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Amid an ongoing rift with the US government, India last week issued a new policy about intellectual property, but opinions are divided over whether the move will appease the pharmaceutical industry, which has been pushing the Indian government to strengthen patent protection.

In a 29-page statement, the Indian commerce and industry ministry said its overarching goal is to bolster intellectual property as a “marketable financial asset and economic tool,” and create a “holistic” system that provides economic growth while protecting the public interest.

The policy emerges as the Indian government faces sustained pressure over patent protection. Toward that end, Indian Prime Minister Narendra Modi agreed to create a working group with the United States to review intellectual property issues shortly after taking office two years ago.


The US Trade Rep, meanwhile, recently kept India on its annual list of countries it believes does not sufficiently enforce patent rights. And global brand-name drug makers complain that laws and court rulings have made it easier for their generic rivals to sell lower-cost, copycat versions of their medicines.

But India’s new IP policy, which does not focus exclusively on pharmaceuticals, is carefully worded and, as a result, appears open to interpretation. For instance, one industry consultant, who specializes in the Indian prescription drug market, argued that the policy will not assuage global drug makers.


“This policy does not indicate India is changing its position when it comes to pharmaceutical patents,” said Vince Suneja of TwoFour Insight Group. “It’s basically, business as usual. I think this may be the last straw that tells the global industry that India is not changing for the foreseeable future … It falls well short of the types of changes that the industry would need to maintain their advocacy strategy.”

As an example, he pointed to language praising a World Trade Agreement that allows countries to issue compulsory licenses to a generic drug maker to copy a patented medicine without the consent of the brand-name drug company that owns the patent.

These licenses are contentious because drug makers argue that countries wield the threat of issuing a license in order to negotiate lower prices. Consumer and patient groups, however, maintain that licenses are legitimate for allowing access to medicines that would, otherwise, remain unaffordable.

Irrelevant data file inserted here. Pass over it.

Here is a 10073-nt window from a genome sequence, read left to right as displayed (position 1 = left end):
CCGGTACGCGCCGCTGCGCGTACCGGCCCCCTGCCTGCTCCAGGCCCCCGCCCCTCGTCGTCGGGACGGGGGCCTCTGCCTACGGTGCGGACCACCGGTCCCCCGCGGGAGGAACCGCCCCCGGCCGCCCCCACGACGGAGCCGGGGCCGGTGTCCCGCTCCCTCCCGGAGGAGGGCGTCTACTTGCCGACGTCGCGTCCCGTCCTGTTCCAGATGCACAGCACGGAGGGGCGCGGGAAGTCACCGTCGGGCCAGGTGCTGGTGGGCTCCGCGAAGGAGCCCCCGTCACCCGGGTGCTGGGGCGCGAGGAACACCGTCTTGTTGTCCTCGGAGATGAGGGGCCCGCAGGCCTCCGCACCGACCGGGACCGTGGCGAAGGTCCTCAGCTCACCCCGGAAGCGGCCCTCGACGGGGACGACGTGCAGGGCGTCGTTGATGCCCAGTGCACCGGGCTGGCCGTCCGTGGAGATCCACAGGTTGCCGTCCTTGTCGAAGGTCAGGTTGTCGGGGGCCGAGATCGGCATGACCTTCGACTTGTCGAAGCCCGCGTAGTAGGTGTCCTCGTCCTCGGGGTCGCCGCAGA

The Indian policy states that existing intellectual property laws were either enacted or revised after the WTO agreement, and its laws and court decisions “provide a stable and effective legal framework for protection and promotion of intellectual property rights.”

The Pharmaceutical Research and Manufacturers of America, the industry trade group, appeared disappointed. In a statement, it said it looks forward to discussing the policy “and hope this will include meaningful reforms” to India’s intellectual property laws.

“We believe areas of the policy need to be strengthened to accelerate the reforms needed to foster medical innovation and enhance India’s global competitiveness,” the trade group added, although it was not specific about the changes it would like to see made to the policy.

One activist, however, took an opposing view. Tahir Amin, who is director of intellectual property at the Initiative for Medicines, Access & Knowledge, which has challenged the validity of patents that Gilead Sciences filed in India for its Sovaldi hepatitis C medicine, believes the policy appeases India’s critics.

“It’s written in broad strokes,” he said. “The mantra is, basically, that intellectual property is good for all — that IP is the solution for all economic development … and will help India become a powerhouse. But there’s nothing that suggests there’s something wrong with the current IP system.”

He also argues that the wording is so nuanced that he believes what the government says about remaining in compliance with the WTO agreement is actually unclear. “I think it could be seen as friendlier to multinational” drug makers.

This marks the second time in recent weeks, by the way, that debate has erupted over India’s stance toward pharmaceutical patents. Earlier this year, the government denied assertions by business groups that it would revise its approach toward issuing compulsory licenses.